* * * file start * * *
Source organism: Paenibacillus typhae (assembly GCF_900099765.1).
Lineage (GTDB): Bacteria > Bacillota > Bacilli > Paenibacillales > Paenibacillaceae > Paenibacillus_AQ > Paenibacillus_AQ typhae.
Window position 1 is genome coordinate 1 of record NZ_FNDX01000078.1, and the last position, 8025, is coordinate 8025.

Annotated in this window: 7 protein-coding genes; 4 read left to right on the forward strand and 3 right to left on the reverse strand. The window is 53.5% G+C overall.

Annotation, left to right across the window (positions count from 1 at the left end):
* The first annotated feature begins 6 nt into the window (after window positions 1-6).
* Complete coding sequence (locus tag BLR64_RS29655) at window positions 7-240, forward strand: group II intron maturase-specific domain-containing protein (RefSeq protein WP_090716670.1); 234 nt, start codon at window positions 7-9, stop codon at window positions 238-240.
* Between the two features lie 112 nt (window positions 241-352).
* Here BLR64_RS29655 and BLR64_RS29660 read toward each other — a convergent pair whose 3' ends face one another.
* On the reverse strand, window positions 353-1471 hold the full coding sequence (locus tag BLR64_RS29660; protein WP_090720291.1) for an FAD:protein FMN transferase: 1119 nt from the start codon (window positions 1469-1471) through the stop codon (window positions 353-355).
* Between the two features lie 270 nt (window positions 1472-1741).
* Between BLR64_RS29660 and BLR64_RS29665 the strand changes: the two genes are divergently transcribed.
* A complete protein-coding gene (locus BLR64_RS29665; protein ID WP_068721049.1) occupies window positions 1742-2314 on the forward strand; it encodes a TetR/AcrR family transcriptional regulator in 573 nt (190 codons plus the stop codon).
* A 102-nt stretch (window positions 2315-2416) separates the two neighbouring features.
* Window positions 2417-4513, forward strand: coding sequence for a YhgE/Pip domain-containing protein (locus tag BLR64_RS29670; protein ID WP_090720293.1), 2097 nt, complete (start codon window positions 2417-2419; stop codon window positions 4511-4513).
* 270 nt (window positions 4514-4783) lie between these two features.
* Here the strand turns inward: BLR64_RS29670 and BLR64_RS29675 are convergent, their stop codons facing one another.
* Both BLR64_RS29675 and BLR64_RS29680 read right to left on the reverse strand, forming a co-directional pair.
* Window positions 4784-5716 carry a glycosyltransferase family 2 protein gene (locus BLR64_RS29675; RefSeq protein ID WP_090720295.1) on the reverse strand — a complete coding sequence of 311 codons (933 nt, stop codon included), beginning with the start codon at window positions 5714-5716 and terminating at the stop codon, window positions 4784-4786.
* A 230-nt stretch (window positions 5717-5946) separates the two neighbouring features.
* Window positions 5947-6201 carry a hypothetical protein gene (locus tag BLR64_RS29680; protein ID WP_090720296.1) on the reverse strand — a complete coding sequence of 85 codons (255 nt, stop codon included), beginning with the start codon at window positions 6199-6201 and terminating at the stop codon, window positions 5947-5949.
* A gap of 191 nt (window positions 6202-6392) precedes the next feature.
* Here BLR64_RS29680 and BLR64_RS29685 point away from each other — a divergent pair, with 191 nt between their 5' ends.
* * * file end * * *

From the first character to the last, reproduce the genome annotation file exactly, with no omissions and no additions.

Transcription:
Source organism: Paenibacillus typhae (assembly GCF_900099765.1).
Lineage (GTDB): Bacteria > Bacillota > Bacilli > Paenibacillales > Paenibacillaceae > Paenibacillus_AQ > Paenibacillus_AQ typhae.
Window position 1 is genome coordinate 1 of record NZ_FNDX01000078.1, and the last position, 8025, is coordinate 8025.

Annotated in this window: 7 protein-coding genes; 4 read left to right on the forward strand and 3 right to left on the reverse strand. The window is 53.5% G+C overall.

Annotation, left to right across the window (positions count from 1 at the left end):
* The first annotated feature begins 6 nt into the window (after window positions 1-6).
* Complete coding sequence (locus tag BLR64_RS29655) at window positions 7-240, forward strand: group II intron maturase-specific domain-containing protein (RefSeq protein WP_090716670.1); 234 nt, start codon at window positions 7-9, stop codon at window positions 238-240.
* Between the two features lie 112 nt (window positions 241-352).
* Here BLR64_RS29655 and BLR64_RS29660 read toward each other — a convergent pair whose 3' ends face one another.
* On the reverse strand, window positions 353-1471 hold the full coding sequence (locus tag BLR64_RS29660; protein WP_090720291.1) for an FAD:protein FMN transferase: 1119 nt from the start codon (window positions 1469-1471) through the stop codon (window positions 353-355).
* Between the two features lie 270 nt (window positions 1472-1741).
* Between BLR64_RS29660 and BLR64_RS29665 the strand changes: the two genes are divergently transcribed.
* A complete protein-coding gene (locus BLR64_RS29665; protein ID WP_068721049.1) occupies window positions 1742-2314 on the forward strand; it encodes a TetR/AcrR family transcriptional regulator in 573 nt (190 codons plus the stop codon).
* A 102-nt stretch (window positions 2315-2416) separates the two neighbouring features.
* Window positions 2417-4513, forward strand: coding sequence for a YhgE/Pip domain-containing protein (locus tag BLR64_RS29670; protein ID WP_090720293.1), 2097 nt, complete (start codon window positions 2417-2419; stop codon window positions 4511-4513).
* 270 nt (window positions 4514-4783) lie between these two features.
* Here the strand turns inward: BLR64_RS29670 and BLR64_RS29675 are convergent, their stop codons facing one another.
* Both BLR64_RS29675 and BLR64_RS29680 read right to left on the reverse strand, forming a co-directional pair.
* Window positions 4784-5716 carry a glycosyltransferase family 2 protein gene (locus BLR64_RS29675; RefSeq protein ID WP_090720295.1) on the reverse strand — a complete coding sequence of 311 codons (933 nt, stop codon included), beginning with the start codon at window positions 5714-5716 and terminating at the stop codon, window positions 4784-4786.
* A 230-nt stretch (window positions 5717-5946) separates the two neighbouring features.
* Window positions 5947-6201 carry a hypothetical protein gene (locus tag BLR64_RS29680; protein ID WP_090720296.1) on the reverse strand — a complete coding sequence of 85 codons (255 nt, stop codon included), beginning with the start codon at window positions 6199-6201 and terminating at the stop codon, window positions 5947-5949.
* A gap of 191 nt (window positions 6202-6392) precedes the next feature.
* Here BLR64_RS29680 and BLR64_RS29685 point away from each other — a divergent pair, with 191 nt between their 5' ends.